Written by Greg Ellifritz
Last week I was honored to attend Lone Star Medics “Field and Tactical Medicine” conference in Dallas, Texas. The conference was organized by my friend Caleb Causey, president of Lone Star Medics. It was the first ever conference of its kind and was a great success.
The conference consisted of approximately 15 different instructors all teaching two-hour blocks of material. The instructor list was a veritable “who’s who” of tactical and austere medicine. I didn’t get to attend all the classes, as I was assisting Dr. Lauren Pugliese as she taught her veterinary medicine classes during some of the blocks. Here’s a quick summary of the classes I was able to make.
The opening class for me was Mike Rohan’s splinting workshop. Mike is an active duty Air Force combat medic and his experience treating orthopedic injuries was clearly displayed in class. Mike took us through all of the joints on the body and how to immobilize them using a SAM splint. Mike taught us how to make each splint and then turned us loose with partners to practice. It was a very good review.
During the same block, Lauren took Dr. Jim Rinkle’s advanced airway class. Dr. Rinkle used pig tracheas and lungs covered with pig skin and secured to a board so that students could practice various surgical airways. Lauren found the class to be very useful for advanced practitioners and said that it was an experience that most people will never be able to duplicate in the average first aid class.
After that class we attended an emergency dentistry class taught by Dr. Sherman House. Sherman covered dental emergencies in a fun and approachable manner. He went over how to treat injured teeth, what to include in a dental first aid kit, and how dental emergencies can progress to potentially fatal conditions. I think survival dentistry is an often overlooked element of knowledge for most preppers. The class was a great introduction.
Later that same day, most of the instructors gathered in a large conference room for informal skills practice. Each instructor brought all of his gear and dummies and coached students in a hands on manner for anyone who wanted extra repetitions. It was a valuable addition and allowed students an additional opportunity to practice their newly acquired skill sets.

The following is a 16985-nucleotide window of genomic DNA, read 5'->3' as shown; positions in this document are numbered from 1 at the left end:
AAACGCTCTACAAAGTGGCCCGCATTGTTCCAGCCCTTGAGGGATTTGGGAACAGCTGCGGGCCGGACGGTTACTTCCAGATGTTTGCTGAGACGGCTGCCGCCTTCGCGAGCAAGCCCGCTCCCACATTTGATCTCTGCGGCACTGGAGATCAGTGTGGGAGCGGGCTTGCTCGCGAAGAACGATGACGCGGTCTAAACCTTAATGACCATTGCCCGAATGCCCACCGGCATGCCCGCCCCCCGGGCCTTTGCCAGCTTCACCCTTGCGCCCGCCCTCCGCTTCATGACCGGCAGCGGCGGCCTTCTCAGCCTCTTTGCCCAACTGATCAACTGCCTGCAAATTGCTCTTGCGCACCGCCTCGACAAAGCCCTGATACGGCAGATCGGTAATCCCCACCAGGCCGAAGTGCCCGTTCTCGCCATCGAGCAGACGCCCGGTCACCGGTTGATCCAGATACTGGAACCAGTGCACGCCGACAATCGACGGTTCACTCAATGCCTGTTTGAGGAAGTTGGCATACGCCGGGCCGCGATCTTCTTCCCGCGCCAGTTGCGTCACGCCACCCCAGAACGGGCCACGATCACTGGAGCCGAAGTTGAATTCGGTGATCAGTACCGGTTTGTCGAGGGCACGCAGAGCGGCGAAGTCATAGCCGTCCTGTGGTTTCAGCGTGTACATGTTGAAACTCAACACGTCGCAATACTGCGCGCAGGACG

On day two we started with a class from The Patriot Nurse covering the “Big Three” medical emergencies. She covered basic disease prevention and treatment protocols for the most likely conditions that people will encounter in a survival or collapse scenario. Rachel’s class was a fast paced lecture jam packed full of useful information.
The final class we took was taught by Sam Coffman from The Human Path. Sam is a former green beret who has studied herbalism with some of the world’s best known herbal shamanic healers. He covered various plants and herbs and how to use them medicinally. I’ve been interested in medicinal plants for more than two decades and have never been to a better medicinal plant class than this one. In addition to telling us what they plants were good for, Sam gave us the science behind WHY the plants work. That element was missing in most medicinal plants classes I had previously taken. I highly recommend training with Sam and plan on attending one of his longer classes in the future.
There were dozens of other classes that we didn’t get to. Topics covered included tourniquet use, underwater injuries, disaster response, medical active shooter response, drags and carries, hemostatic agents, and head injuries. It was truly a smorgasbord of austere medical training.
I’ll be attending next year. You should as well.
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